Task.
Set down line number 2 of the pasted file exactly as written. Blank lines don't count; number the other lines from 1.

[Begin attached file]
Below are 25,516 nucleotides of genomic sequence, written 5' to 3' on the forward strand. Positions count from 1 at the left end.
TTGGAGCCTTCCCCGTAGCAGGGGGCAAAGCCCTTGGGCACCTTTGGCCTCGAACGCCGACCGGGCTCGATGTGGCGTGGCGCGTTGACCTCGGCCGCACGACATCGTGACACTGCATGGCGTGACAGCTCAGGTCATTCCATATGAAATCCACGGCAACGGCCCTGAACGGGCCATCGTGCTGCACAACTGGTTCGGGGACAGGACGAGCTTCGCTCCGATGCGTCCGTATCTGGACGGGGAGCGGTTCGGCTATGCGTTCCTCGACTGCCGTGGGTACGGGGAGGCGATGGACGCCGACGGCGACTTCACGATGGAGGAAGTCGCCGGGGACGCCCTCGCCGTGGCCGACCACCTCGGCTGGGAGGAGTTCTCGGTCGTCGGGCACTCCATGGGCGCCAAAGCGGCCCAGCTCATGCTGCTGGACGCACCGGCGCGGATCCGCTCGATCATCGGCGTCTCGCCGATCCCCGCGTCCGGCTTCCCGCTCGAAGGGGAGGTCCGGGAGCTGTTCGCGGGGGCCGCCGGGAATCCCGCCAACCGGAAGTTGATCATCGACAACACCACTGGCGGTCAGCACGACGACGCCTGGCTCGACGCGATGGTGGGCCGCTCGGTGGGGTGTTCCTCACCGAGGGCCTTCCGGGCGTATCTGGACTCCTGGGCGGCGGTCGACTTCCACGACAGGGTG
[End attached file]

TTGGAGCCTTCCCCGTAGCAGGGGGCAAAGCCCTTGGGCACCTTTGGCCTCGAACGCCGACCGGGCTCGATGTGGCGTGGCGCGTTGACCTCGGCCGCACGACATCGTGACACTGCATGGCGTGACAGCTCAGGTCATTCCATATGAAATCCACGGCAACGGCCCTGAACGGGCCATCGTGCTGCACAACTGGTTCGGGGACAGGACGAGCTTCGCTCCGATGCGTCCGTATCTGGACGGGGAGCGGTTCGGCTATGCGTTCCTCGACTGCCGTGGGTACGGGGAGGCGATGGACGCCGACGGCGACTTCACGATGGAGGAAGTCGCCGGGGACGCCCTCGCCGTGGCCGACCACCTCGGCTGGGAGGAGTTCTCGGTCGTCGGGCACTCCATGGGCGCCAAAGCGGCCCAGCTCATGCTGCTGGACGCACCGGCGCGGATCCGCTCGATCATCGGCGTCTCGCCGATCCCCGCGTCCGGCTTCCCGCTCGAAGGGGAGGTCCGGGAGCTGTTCGCGGGGGCCGCCGGGAATCCCGCCAACCGGAAGTTGATCATCGACAACACCACTGGCGGTCAGCACGACGACGCCTGGCTCGACGCGATGGTGGGCCGCTCGGTGGGGTGTTCCTCACCGAGGGCCTTCCGGGCGTATCTGGACTCCTGGGCGGCGGTCGACTTCCACGACAGGGTG